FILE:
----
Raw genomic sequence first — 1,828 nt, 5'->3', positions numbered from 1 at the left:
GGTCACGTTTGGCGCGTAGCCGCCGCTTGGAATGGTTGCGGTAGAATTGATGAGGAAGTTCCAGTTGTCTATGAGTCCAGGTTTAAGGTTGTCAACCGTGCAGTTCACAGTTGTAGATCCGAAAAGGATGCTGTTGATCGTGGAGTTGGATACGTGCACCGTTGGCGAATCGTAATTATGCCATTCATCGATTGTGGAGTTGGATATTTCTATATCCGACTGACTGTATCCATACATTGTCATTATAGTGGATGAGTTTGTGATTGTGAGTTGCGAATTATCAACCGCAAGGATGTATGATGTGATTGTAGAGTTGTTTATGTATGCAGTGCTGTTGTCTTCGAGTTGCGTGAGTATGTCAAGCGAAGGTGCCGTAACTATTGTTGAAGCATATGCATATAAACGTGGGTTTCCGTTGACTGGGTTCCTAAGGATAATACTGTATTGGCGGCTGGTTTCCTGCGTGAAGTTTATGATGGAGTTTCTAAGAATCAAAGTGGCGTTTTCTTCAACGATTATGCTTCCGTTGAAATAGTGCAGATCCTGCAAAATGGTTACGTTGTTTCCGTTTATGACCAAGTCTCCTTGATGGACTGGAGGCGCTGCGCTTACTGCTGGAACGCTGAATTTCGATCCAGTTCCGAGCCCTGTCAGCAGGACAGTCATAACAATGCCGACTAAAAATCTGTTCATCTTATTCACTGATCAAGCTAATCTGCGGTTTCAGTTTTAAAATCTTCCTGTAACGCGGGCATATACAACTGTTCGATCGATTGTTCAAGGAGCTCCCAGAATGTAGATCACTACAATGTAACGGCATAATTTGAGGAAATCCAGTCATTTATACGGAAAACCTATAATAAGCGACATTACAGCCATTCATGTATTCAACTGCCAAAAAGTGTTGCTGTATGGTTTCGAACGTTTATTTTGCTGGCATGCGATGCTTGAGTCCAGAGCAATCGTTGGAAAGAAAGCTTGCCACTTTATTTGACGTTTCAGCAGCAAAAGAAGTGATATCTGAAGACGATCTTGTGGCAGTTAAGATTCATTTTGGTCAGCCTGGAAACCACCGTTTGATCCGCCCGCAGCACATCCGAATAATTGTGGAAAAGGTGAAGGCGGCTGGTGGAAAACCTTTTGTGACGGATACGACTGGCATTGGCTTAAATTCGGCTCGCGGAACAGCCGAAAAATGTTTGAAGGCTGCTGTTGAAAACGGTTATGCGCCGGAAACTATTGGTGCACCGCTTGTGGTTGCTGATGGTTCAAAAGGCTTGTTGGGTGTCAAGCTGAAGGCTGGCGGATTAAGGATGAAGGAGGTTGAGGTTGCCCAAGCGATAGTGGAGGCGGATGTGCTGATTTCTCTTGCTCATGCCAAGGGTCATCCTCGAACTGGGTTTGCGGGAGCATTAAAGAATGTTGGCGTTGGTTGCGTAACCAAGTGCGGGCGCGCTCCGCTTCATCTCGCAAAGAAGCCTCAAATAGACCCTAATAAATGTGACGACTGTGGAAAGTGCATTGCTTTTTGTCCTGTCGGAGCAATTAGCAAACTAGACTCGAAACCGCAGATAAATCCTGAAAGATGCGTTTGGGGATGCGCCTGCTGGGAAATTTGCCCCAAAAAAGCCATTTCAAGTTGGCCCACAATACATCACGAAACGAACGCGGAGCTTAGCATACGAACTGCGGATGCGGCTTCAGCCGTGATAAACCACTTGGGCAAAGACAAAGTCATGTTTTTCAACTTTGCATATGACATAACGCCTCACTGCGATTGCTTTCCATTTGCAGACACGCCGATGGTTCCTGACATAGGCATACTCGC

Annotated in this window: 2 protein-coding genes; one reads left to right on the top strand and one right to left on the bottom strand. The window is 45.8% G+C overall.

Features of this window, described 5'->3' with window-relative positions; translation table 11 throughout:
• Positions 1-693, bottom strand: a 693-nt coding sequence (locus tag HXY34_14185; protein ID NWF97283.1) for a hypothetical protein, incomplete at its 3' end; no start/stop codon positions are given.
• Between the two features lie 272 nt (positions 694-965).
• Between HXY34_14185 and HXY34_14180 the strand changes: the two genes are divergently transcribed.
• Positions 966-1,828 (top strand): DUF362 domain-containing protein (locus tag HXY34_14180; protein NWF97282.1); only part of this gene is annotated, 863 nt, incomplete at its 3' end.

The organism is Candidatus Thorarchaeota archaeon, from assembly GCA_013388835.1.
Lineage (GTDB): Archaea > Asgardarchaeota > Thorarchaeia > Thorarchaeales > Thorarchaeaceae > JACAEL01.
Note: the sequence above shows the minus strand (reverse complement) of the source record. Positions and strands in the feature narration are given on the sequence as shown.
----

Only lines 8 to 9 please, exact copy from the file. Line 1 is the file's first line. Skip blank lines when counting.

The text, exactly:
• Positions 966-1,828 (top strand): DUF362 domain-containing protein (locus tag HXY34_14180; protein NWF97282.1); only part of this gene is annotated, 863 nt, incomplete at its 3' end.

The organism is Candidatus Thorarchaeota archaeon, from assembly GCA_013388835.1.